Date of Award


Publication Type

Doctoral Thesis

Degree Name




First Advisor

Lafreniere, Kathryn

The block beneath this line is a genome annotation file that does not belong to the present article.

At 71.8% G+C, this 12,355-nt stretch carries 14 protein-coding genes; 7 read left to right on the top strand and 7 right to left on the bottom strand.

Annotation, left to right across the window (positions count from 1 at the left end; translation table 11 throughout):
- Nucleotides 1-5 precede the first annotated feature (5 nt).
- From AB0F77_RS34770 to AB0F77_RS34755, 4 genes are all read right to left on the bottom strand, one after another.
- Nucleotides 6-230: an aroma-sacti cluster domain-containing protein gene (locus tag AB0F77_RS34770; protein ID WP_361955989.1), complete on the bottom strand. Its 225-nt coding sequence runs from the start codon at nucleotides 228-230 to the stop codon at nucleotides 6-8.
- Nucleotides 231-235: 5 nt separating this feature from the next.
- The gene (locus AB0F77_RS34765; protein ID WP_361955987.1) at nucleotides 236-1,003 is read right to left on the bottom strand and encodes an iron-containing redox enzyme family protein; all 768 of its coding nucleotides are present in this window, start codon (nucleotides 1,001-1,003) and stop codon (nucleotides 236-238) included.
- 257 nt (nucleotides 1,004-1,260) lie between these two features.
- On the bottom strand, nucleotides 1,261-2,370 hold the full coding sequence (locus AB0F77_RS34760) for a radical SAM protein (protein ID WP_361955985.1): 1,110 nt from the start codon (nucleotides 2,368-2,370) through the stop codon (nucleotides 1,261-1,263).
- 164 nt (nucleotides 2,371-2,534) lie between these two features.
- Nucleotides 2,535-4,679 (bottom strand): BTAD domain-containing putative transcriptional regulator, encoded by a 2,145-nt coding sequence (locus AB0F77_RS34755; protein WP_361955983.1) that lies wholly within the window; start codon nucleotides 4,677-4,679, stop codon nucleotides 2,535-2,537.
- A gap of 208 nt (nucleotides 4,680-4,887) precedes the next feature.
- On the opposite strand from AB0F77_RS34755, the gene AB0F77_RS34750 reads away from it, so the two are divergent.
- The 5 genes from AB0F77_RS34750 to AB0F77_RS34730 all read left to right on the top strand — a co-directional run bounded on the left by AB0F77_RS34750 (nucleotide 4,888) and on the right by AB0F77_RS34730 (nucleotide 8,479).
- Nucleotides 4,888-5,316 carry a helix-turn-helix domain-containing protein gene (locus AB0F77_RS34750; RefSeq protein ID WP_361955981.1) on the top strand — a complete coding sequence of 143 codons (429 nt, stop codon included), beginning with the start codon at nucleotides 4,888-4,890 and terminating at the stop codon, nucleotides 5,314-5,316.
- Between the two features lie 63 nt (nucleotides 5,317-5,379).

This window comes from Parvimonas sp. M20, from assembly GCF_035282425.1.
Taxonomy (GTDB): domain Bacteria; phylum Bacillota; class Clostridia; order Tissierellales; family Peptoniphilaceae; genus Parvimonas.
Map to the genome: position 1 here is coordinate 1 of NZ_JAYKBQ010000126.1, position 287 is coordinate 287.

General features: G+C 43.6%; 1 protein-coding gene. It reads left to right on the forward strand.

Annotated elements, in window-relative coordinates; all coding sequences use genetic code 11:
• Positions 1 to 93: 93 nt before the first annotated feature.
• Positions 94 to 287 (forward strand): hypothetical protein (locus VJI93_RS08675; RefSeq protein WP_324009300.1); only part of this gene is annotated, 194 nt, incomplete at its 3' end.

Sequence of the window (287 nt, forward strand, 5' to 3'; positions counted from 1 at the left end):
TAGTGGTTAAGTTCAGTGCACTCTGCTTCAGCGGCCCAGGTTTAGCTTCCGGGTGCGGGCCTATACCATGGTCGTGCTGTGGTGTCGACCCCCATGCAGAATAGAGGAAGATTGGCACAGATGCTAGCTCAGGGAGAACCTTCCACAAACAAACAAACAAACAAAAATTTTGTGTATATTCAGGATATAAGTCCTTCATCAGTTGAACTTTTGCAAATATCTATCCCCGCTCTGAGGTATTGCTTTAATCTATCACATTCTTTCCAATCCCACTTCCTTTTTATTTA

Current public health discourse conceptualizes obesity as an illness, and weight loss and/or weight control are then by definition the treatment. Socio-economic status, experiences of social stigma and prejudicial medical care, a history of dieting attempts, and stress have been shown to moderate the relationship between higher weights and poor health. Additionally, weight loss practices in and of themselves are harmful to physical and psychological health. The risks of body dissatisfaction and the pursuit of weight loss are well demonstrated in developing eating pathology. This study investigated if perceptions of dieting behaviour of a hypothetical target are influenced by the target’s body weight, participant belief in weight controllability, and being presented with different health messages regarding body weight. 402 female university students completed this (2 x 2 x 2) experimental study in which they were randomly assigned to receive one of two weight and health messages (weight based model of health vs. Health at Every Size), and randomly assigned to receive one of four scenarios depicting a hypothetical person ‘Jody.’ Jody was depicted as either normal weight or obese, and as either dieting or not dieting and participants completed a questionnaire about their perceptions of Jody and her attitudes and behaviours. Participants also completed a demographic questionnaire, the Antifat Attitudes Test, the Social Attitudes Towards Appearance Questionnaire, and the Restraint Scale. Results demonstrated that the lack of dieting behaviour in thinner Jody was almost universally seen as unhealthy, but if she was heavier there was much more variance in the perceptions of her health and her lack of weight control behaviours. Qualitative responses demonstrated that obese Jody’s dieting behaviour would be seen by participants as an eating disorder if she was thinner, and that her weight concern and pursuit of weight loss was positive, but her methods were too extreme. Participants would view her dieting behaviour differently based on her body size, with dieting being seen as negative or unhealthy if she were normal weight or thin, but if she were overweight or obese a lack of restrictive dieting is negative and unhealthy. Belief in weight controllability and prejudicial attitudes about body weight were related to perceiving the lack of dieting behaviours as risky regardless of Jody’s body size, and antifat attitudes were related to perceiving Jody as a person more negatively (unattractive, lazy, stupid) when she was obese. Those who were presented with the weight based model of health message were more likely to perceive non-restrictive behaviours as negative (regardless of Jody’s body weight). Results also suggest that participants were more likely to perceive obese Jody as Black, and as living in poverty, with participants more likely to perceive normal weight Jody as having a higher socioeconomic status. Although it was hypothesized that the dieting behaviours of obese Jody would be perceived as healthy, the key finding was actually in regard to perceptions of her lack of dieting. When Jody was not dieting and normal weight she was seen as healthy and praised for her positive behaviours, but when her BMI was obese and she was not dieting, there was considerable uncertainty as to her health, solely based on her body weight. This study also demonstrates the enigmatic notion of an ‘ideal’ or ‘in between’ in terms of body image and pursuit of weight loss. Too much body hatred was seen as negative, but too much body love was also regarded as negative. There is a paradoxical belief that somehow a person can love their body, but at the same time should still try to change it.